Our hope for this partnership, and others like it, is that closer cooperation between NIH, NCI, and private industry will mean more cures and more lives saved in shorter time.
As Prepared for Delivery
Thank you, Reed [Cordish], for that introduction, and for representing President Trump here today.
We know today’s announcement is a part of an effort he is deeply devoted to, advancing life-saving cures to deadly diseases.
Thank you to Dr. [Francis] Collins and Dr. [Douglas] Lowy from the National Institutes of Health and the National Cancer Institute, and thank you to our partners from private industry for joining us as well.
Thank you also to Melinda Bachini, who will speak a little later about her personal experience with the transformative, life-giving potential of immunotherapy.
Lastly, thank you to the thousands of NIH researchers in Bethesda and across the country who work every day to make medical miracles possible, and thank you to the other employees of NIH who make the research possible, too.
It is a special honor to be here in my first public appearance as Acting Secretary, because HHS’s role in advancing biomedical research is such a cherished, important part of our mission, and today is a major step forward in fulfilling that mission. It’s also close to my heart personally, as someone who worked in the Public Health section of the General Counsel’s office during a previous tour of duty at HHS, where I actually had NIH as a client.
We’re here to announce the Partnership for Accelerating Cancer Therapies, a $215 million public-private partnership, involving NIH and the private companies here today, to battle cancer and boost the potential and availability of immunotherapies.
Immunotherapy is one of the most promising fronts we have in the war on cancer, and public-private partnerships like this one enable NIH and private innovators to work together in accelerating their research.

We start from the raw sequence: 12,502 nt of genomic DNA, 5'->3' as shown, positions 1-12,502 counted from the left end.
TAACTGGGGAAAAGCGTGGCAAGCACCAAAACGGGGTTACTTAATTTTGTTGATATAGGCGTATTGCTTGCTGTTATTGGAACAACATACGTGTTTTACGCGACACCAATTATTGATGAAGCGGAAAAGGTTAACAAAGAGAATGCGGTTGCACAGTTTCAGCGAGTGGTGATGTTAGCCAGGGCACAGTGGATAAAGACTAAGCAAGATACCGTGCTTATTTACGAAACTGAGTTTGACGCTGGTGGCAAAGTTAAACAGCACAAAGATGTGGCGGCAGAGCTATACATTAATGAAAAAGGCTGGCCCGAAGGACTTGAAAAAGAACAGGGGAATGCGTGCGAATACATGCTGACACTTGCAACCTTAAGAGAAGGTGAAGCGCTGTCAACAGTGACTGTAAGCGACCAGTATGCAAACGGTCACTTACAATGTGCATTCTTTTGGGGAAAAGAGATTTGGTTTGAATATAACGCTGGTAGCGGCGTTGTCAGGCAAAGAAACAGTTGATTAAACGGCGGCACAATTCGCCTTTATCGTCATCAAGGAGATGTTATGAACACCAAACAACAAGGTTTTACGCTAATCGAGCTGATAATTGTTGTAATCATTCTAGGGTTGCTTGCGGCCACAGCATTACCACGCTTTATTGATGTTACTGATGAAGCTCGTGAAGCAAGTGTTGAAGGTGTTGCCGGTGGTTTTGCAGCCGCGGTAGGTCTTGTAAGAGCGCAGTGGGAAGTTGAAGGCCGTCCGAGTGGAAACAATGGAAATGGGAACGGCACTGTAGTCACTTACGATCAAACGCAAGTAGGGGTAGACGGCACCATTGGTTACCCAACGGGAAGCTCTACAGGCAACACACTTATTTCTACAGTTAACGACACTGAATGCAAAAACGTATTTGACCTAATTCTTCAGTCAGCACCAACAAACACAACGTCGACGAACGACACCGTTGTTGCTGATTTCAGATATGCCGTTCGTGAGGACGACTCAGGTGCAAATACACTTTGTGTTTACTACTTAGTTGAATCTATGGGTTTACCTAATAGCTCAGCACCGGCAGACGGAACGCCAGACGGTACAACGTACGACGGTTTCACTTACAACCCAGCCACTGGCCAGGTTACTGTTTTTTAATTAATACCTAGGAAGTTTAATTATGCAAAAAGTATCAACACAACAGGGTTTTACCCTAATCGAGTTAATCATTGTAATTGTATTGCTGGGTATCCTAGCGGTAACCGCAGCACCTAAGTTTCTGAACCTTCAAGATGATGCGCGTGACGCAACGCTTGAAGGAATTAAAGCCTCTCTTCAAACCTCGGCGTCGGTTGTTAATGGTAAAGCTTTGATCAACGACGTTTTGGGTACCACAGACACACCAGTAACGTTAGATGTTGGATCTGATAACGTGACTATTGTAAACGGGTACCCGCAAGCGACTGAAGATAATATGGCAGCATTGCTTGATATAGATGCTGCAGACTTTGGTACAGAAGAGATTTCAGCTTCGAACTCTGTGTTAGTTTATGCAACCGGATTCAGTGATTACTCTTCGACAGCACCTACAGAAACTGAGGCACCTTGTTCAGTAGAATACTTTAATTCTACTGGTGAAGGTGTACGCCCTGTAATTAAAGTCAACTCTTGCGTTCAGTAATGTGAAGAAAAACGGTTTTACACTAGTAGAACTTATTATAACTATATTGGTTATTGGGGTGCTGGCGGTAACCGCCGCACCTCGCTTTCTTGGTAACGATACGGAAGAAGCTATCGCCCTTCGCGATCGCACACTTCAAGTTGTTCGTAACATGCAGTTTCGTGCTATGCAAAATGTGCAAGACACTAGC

NIH does the basic scientific research like identifying which biomarkers make patients well-suited to certain treatments, while the private sector helps develop the actual drugs and bring them to market.
This scale of public-private partnership is relatively new: The first such agreement was launched under Dr. Collins in 2014, the Accelerating Medicines Partnership, or AMP. That partnership covers treatments for Alzheimer’s disease, Parkinson’s disease, type 2 diabetes, and certain autoimmune disorders, and involves many of the groups in this room.
But the concept of combining public investment in biomedical research with private ingenuity is nothing new to NIH and American science.
Our hope for this partnership is that closer cooperation between NIH, NCI, and private industry will mean more cures and more lives saved in shorter time.
Let me give you a brief piece of historical perspective on that.
Last week, we had the privilege of celebrating four NIH grantees who received Nobel Prizes.
The very first NIH grantee who received a Nobel Prize, back in 1939, was an NCI grantee, physicist Ernest Lawrence. His development of the cyclotron gave rise to a treatment for cancer that involved targeted bursts of neutrons.
But it took decades and decades for researchers, really into the 1970s, to determine what kind of patients and what kind of cancers were suitable for neutron treatments.
Things move a lot faster now at NIH and NCI. With this partnership, we expect things to move faster still, and faster cures mean longer lives.
Today’s announcement is part of broad efforts underway at HHS to advance the science of oncology, under the umbrella of the Cancer Moonshot.
Those efforts also include the work of the Food and Drug Administration under Commissioner Scott Gottlieb, and the FDA’s Oncology Center of Excellence in particular.
Under President Trump, we are going to continue making significant investments in cancer cures. Advancing great American medicine and science is a top, top priority for this administration.
So thank you again for joining us here today. It’s now my pleasure to introduce our next speaker, one of the key players in that effort for the administration, Dr. Francis Collins, Director of the National Institutes of Health, to explain this new partnership in a little more detail.